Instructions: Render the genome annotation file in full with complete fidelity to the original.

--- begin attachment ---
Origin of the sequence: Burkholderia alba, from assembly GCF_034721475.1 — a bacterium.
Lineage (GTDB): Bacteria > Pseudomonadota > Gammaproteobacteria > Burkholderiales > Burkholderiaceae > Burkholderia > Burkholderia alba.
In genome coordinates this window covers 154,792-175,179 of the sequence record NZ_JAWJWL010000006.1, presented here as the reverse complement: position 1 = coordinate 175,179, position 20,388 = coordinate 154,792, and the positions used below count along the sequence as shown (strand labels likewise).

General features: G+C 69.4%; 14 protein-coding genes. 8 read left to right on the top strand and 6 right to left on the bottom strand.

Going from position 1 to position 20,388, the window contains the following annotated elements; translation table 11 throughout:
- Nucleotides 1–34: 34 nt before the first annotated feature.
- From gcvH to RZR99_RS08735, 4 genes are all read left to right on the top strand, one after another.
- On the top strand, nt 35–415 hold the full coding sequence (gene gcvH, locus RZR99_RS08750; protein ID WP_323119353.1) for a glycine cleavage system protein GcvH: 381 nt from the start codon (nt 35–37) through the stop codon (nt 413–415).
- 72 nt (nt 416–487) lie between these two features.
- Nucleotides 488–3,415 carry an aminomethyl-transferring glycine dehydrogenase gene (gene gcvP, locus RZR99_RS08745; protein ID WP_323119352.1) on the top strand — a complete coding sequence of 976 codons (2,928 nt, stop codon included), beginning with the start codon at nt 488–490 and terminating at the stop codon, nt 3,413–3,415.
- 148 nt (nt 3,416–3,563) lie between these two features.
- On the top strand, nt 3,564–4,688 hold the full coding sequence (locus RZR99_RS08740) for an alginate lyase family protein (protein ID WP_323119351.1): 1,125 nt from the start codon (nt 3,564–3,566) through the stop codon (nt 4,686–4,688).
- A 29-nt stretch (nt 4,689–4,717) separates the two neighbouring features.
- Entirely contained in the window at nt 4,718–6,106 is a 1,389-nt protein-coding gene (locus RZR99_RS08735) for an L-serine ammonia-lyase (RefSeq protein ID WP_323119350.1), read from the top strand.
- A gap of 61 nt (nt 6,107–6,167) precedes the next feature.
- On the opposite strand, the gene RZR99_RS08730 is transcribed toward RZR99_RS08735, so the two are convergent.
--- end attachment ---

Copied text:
Origin of the sequence: Burkholderia alba, from assembly GCF_034721475.1 — a bacterium.
Lineage (GTDB): Bacteria > Pseudomonadota > Gammaproteobacteria > Burkholderiales > Burkholderiaceae > Burkholderia > Burkholderia alba.
In genome coordinates this window covers 154,792-175,179 of the sequence record NZ_JAWJWL010000006.1, presented here as the reverse complement: position 1 = coordinate 175,179, position 20,388 = coordinate 154,792, and the positions used below count along the sequence as shown (strand labels likewise).

General features: G+C 69.4%; 14 protein-coding genes. 8 read left to right on the top strand and 6 right to left on the bottom strand.

Going from position 1 to position 20,388, the window contains the following annotated elements; translation table 11 throughout:
- Nucleotides 1–34: 34 nt before the first annotated feature.
- From gcvH to RZR99_RS08735, 4 genes are all read left to right on the top strand, one after another.
- On the top strand, nt 35–415 hold the full coding sequence (gene gcvH, locus RZR99_RS08750; protein ID WP_323119353.1) for a glycine cleavage system protein GcvH: 381 nt from the start codon (nt 35–37) through the stop codon (nt 413–415).
- 72 nt (nt 416–487) lie between these two features.
- Nucleotides 488–3,415 carry an aminomethyl-transferring glycine dehydrogenase gene (gene gcvP, locus RZR99_RS08745; protein ID WP_323119352.1) on the top strand — a complete coding sequence of 976 codons (2,928 nt, stop codon included), beginning with the start codon at nt 488–490 and terminating at the stop codon, nt 3,413–3,415.
- 148 nt (nt 3,416–3,563) lie between these two features.
- On the top strand, nt 3,564–4,688 hold the full coding sequence (locus RZR99_RS08740) for an alginate lyase family protein (protein ID WP_323119351.1): 1,125 nt from the start codon (nt 3,564–3,566) through the stop codon (nt 4,686–4,688).
- A 29-nt stretch (nt 4,689–4,717) separates the two neighbouring features.
- Entirely contained in the window at nt 4,718–6,106 is a 1,389-nt protein-coding gene (locus RZR99_RS08735) for an L-serine ammonia-lyase (RefSeq protein ID WP_323119350.1), read from the top strand.
- A gap of 61 nt (nt 6,107–6,167) precedes the next feature.
- On the opposite strand, the gene RZR99_RS08730 is transcribed toward RZR99_RS08735, so the two are convergent.